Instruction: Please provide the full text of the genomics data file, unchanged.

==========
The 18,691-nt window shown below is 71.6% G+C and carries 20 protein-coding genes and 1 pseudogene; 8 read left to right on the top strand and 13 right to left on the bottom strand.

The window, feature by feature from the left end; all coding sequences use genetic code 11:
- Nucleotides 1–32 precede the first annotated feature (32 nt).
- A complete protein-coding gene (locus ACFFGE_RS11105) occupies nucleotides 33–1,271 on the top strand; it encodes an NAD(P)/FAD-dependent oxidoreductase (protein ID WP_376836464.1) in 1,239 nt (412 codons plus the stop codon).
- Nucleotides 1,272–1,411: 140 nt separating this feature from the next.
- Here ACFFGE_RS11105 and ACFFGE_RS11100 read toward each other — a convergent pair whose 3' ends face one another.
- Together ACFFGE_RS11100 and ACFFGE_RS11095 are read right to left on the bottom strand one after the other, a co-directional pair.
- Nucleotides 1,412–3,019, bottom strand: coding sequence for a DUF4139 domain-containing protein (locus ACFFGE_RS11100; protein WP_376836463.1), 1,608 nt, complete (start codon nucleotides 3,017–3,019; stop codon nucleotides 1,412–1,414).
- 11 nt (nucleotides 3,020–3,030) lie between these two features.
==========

The 18,691-nt window shown below is 71.6% G+C and carries 20 protein-coding genes and 1 pseudogene; 8 read left to right on the top strand and 13 right to left on the bottom strand.

The window, feature by feature from the left end; all coding sequences use genetic code 11:
- Nucleotides 1–32 precede the first annotated feature (32 nt).
- A complete protein-coding gene (locus ACFFGE_RS11105) occupies nucleotides 33–1,271 on the top strand; it encodes an NAD(P)/FAD-dependent oxidoreductase (protein ID WP_376836464.1) in 1,239 nt (412 codons plus the stop codon).
- Nucleotides 1,272–1,411: 140 nt separating this feature from the next.
- Here ACFFGE_RS11105 and ACFFGE_RS11100 read toward each other — a convergent pair whose 3' ends face one another.
- Together ACFFGE_RS11100 and ACFFGE_RS11095 are read right to left on the bottom strand one after the other, a co-directional pair.
- Nucleotides 1,412–3,019, bottom strand: coding sequence for a DUF4139 domain-containing protein (locus ACFFGE_RS11100; protein WP_376836463.1), 1,608 nt, complete (start codon nucleotides 3,017–3,019; stop codon nucleotides 1,412–1,414).
- 11 nt (nucleotides 3,020–3,030) lie between these two features.